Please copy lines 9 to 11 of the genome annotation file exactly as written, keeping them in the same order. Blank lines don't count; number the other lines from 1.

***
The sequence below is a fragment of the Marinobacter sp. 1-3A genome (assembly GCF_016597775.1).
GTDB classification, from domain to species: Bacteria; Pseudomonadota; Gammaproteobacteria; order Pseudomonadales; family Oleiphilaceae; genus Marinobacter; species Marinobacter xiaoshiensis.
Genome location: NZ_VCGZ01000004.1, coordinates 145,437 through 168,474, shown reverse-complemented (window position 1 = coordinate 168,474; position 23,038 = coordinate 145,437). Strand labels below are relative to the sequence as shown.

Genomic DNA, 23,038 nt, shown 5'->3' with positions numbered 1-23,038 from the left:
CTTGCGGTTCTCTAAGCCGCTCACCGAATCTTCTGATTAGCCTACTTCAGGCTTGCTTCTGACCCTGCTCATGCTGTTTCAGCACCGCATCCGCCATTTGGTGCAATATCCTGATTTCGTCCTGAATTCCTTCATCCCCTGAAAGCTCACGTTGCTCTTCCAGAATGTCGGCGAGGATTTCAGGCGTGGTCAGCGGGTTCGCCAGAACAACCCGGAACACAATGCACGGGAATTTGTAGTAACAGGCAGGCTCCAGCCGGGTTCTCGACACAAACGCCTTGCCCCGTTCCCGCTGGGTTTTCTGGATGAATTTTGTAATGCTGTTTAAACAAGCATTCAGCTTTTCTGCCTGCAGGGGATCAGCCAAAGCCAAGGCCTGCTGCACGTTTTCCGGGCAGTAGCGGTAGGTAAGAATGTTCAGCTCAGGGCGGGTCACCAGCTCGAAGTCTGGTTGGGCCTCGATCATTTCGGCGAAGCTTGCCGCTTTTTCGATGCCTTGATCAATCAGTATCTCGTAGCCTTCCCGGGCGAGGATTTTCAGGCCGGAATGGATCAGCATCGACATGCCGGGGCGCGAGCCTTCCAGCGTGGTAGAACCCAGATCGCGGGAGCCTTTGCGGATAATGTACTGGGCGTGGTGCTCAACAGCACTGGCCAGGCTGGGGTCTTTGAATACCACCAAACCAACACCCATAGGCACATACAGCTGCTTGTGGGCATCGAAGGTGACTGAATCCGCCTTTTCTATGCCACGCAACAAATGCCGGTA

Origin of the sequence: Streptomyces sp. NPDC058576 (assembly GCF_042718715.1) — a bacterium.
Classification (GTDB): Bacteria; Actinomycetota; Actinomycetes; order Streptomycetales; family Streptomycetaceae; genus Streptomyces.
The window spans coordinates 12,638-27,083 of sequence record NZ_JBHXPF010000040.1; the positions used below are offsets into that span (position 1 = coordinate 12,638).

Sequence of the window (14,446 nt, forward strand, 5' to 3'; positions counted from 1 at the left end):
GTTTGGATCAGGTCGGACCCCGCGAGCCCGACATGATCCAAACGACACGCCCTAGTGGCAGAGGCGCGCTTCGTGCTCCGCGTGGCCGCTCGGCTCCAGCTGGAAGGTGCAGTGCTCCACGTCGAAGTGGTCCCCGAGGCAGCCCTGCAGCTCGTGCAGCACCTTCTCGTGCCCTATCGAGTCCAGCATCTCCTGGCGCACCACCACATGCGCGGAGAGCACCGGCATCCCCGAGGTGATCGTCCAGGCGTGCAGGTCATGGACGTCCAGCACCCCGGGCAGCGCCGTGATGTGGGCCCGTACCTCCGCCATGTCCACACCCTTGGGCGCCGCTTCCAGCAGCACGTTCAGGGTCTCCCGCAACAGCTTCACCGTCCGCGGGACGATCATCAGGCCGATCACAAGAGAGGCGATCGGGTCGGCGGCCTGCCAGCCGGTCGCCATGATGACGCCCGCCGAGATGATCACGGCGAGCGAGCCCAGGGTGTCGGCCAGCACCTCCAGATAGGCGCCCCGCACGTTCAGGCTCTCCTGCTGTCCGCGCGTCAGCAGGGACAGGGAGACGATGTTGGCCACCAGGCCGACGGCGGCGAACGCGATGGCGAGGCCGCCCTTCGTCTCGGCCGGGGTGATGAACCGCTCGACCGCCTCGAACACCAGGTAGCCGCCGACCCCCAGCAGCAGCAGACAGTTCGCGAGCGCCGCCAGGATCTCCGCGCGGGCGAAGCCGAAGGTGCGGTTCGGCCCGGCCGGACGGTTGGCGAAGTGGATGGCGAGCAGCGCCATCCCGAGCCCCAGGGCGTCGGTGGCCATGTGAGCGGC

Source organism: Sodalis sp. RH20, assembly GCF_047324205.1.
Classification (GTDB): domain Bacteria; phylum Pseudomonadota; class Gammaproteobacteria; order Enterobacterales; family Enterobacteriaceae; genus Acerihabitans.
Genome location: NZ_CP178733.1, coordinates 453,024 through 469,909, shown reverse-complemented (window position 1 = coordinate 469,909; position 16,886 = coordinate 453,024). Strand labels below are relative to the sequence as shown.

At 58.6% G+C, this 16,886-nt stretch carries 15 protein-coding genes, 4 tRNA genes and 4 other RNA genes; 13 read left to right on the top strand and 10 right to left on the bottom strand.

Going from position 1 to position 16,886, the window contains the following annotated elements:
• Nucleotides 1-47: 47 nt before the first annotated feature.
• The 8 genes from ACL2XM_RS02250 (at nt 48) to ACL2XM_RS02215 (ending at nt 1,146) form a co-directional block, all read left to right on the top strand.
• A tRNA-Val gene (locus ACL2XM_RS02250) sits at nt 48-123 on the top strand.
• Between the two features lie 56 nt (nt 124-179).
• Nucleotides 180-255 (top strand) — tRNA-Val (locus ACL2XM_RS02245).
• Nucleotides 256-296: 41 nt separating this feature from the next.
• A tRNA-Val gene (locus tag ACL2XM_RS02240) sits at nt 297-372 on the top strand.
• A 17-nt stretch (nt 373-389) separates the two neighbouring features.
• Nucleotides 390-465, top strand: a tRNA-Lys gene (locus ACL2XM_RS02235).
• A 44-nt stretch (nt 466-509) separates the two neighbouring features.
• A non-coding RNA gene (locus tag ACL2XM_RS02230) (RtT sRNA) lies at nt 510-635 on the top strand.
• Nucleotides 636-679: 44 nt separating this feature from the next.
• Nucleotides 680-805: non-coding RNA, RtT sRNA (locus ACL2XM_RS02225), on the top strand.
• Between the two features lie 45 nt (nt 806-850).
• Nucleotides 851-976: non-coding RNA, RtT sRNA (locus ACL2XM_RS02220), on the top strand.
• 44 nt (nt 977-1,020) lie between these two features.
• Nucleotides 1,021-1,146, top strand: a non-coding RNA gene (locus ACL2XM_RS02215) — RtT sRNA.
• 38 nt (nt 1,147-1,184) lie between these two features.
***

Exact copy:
Sequence of the window (14,446 nt, forward strand, 5' to 3'; positions counted from 1 at the left end):
GTTTGGATCAGGTCGGACCCCGCGAGCCCGACATGATCCAAACGACACGCCCTAGTGGCAGAGGCGCGCTTCGTGCTCCGCGTGGCCGCTCGGCTCCAGCTGGAAGGTGCAGTGCTCCACGTCGAAGTGGTCCCCGAGGCAGCCCTGCAGCTCGTGCAGCACCTTCTCGTGCCCTATCGAGTCCAGCATCTCCTGGCGCACCACCACATGCGCGGAGAGCACCGGCATCCCCGAGGTGATCGTCCAGGCGTGCAGGTCATGGACGTCCAGCACCCCGGGCAGCGCCGTGATGTGGGCCCGTACCTCCGCCATGTCCACACCCTTGGGCGCCGCTTCCAGCAGCACGTTCAGGGTCTCCCGCAACAGCTTCACCGTCCGCGGGACGATCATCAGGCCGATCACAAGAGAGGCGATCGGGTCGGCGGCCTGCCAGCCGGTCGCCATGATGACGCCCGCCGAGATGATCACGGCGAGCGAGCCCAGGGTGTCGGCCAGCACCTCCAGATAGGCGCCCCGCACGTTCAGGCTCTCCTGCTGTCCGCGCGTCAGCAGGGACAGGGAGACGATGTTGGCCACCAGGCCGACGGCGGCGAACGCGATGGCGAGGCCGCCCTTCGTCTCGGCCGGGGTGATGAACCGCTCGACCGCCTCGAACACCAGGTAGCCGCCGACCCCCAGCAGCAGCAGACAGTTCGCGAGCGCCGCCAGGATCTCCGCGCGGGCGAAGCCGAAGGTGCGGTTCGGCCCGGCCGGACGGTTGGCGAAGTGGATGGCGAGCAGCGCCATCCCGAGCCCCAGGGCGTCGGTGGCCATGTGAGCGGC

Source organism: Sodalis sp. RH20, assembly GCF_047324205.1.